We now know that outdoor markets and car showrooms will be able to reopen from 1 June and all other non-essential retail outlets from 15 June, if the Government’s five tests are met and they follow the COVID-19 guidelines to protect workers and shoppers.

On Peterborough Market, traders selling essential items such as food, DIY and hardware goods have been able to continue trading during the lockdown. We now plan to undertake a health and safety audit to ensure the Government’s social distancing measures can be implemented safely, before allowing traders selling non-essential items to return.

We have been planning for the reopening of the city centre for a number of weeks, together with local businesses and business representative groups such as Queensgate, Opportunity Peterborough and Peterborough Positive, so that there is clear guidance for businesses.

New social distancing guidance and signage will begin to be installed in the city soon and people will start to notice that things they touch a lot such as benches, bins and pay and display machines are being cleaned more regularly.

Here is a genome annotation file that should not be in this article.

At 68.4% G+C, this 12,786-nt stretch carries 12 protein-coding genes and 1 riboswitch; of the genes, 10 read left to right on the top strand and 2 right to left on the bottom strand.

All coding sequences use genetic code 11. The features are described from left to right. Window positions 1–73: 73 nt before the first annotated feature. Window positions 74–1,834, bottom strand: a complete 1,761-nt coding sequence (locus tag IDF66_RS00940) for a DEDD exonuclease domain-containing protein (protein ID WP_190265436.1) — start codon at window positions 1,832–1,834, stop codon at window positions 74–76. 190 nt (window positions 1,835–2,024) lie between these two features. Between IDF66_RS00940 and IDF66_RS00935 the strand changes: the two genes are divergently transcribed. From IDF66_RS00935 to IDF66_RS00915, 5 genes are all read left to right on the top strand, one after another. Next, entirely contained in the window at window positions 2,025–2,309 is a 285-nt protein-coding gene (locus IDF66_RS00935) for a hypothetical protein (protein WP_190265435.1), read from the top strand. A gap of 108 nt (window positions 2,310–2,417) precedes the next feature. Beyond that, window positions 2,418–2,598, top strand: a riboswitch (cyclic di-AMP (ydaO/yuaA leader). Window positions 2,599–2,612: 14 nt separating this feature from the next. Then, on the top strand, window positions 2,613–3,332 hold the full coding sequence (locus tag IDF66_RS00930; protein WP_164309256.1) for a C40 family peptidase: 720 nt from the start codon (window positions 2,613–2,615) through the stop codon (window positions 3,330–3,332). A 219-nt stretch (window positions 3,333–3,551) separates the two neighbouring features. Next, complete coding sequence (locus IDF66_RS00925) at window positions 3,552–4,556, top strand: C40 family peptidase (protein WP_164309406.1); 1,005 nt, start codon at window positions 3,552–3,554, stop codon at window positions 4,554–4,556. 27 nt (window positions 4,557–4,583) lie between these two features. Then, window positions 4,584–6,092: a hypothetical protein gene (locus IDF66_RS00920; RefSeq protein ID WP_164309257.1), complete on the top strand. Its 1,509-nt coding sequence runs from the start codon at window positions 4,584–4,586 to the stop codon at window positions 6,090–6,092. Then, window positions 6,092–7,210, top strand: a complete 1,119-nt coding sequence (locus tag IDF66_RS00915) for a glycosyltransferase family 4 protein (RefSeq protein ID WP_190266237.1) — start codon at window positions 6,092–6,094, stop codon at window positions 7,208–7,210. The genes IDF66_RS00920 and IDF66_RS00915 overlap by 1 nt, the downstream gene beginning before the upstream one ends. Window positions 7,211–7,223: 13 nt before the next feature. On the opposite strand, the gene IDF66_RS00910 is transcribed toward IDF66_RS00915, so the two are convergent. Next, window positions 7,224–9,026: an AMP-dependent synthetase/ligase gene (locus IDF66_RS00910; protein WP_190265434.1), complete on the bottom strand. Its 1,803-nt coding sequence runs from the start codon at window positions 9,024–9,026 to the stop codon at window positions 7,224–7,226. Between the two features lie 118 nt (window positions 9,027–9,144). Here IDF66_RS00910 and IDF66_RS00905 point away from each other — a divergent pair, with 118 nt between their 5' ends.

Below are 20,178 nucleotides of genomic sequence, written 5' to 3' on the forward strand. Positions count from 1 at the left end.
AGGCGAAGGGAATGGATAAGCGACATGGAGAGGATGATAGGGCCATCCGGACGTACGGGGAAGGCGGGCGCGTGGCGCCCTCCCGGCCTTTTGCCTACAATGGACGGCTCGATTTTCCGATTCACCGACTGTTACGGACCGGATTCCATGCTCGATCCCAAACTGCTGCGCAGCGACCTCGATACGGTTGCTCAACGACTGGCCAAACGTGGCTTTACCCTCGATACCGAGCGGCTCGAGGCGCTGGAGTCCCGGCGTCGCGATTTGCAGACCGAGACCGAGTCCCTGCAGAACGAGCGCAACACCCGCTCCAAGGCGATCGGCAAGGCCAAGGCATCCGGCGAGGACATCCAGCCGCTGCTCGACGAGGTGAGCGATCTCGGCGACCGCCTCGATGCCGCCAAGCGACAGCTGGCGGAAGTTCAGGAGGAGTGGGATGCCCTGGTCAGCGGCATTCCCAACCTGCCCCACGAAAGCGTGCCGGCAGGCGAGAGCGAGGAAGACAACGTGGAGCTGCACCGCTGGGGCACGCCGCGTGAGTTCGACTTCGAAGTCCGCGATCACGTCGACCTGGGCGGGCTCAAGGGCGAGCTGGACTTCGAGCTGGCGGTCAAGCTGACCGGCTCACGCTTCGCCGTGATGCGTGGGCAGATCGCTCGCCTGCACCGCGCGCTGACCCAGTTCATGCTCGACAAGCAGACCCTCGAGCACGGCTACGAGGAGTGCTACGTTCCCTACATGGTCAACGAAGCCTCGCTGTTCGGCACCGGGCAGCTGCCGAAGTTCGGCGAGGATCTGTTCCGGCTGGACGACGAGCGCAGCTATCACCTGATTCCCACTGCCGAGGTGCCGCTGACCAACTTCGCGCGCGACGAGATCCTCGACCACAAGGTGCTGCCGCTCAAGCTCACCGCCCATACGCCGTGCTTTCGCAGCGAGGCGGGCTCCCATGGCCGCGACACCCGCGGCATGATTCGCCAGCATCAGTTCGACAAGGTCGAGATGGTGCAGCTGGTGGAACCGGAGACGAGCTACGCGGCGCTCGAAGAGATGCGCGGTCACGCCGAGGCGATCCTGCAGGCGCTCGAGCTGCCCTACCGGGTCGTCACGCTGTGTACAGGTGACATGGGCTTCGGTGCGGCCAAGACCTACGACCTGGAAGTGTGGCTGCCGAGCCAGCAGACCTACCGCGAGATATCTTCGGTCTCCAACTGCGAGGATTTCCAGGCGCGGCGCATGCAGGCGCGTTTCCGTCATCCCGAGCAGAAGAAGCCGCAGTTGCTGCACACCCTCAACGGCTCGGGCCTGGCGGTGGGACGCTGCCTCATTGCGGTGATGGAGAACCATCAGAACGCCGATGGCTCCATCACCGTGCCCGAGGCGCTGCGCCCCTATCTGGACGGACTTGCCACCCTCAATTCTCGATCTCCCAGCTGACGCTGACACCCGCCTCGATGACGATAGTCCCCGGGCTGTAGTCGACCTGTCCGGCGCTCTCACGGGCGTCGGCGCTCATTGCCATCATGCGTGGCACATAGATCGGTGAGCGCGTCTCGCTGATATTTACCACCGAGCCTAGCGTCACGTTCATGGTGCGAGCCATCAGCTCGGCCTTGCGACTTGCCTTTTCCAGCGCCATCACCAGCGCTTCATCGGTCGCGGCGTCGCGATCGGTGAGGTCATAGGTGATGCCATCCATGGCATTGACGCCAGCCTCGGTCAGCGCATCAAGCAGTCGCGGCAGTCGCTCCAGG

We are also working with businesses to see how areas such as St Peter’s Arcade and the Guildhall can become part a wider café culture in the city – I’ll be able to tell you more about this soon!

guildhall peterborough

Of course, all of this will cost money, so I am pleased the Government has allocated us £181,000 from the Reopening High Streets Safely Fund to pay for some of the changes that will be necessary.

We know that COVID-19 has had a harsh impact on businesses in Peterborough and that’s why we are looking at how we can re-open our city centre as soon as we are able to, as safely as possible. We know our city’s economy is strong which means we are in a better position than most to weather the crisis. (more…)

A reflection on Peterborough in 2020

Today I should have been drawing to a close a career in politics that has spanned more than 40 years.

In January I reluctantly announced I would be retiring from the council at the local elections, for health reasons and to spend more time with my family.

Those elections should have taken place today, but because of the pandemic have been postponed.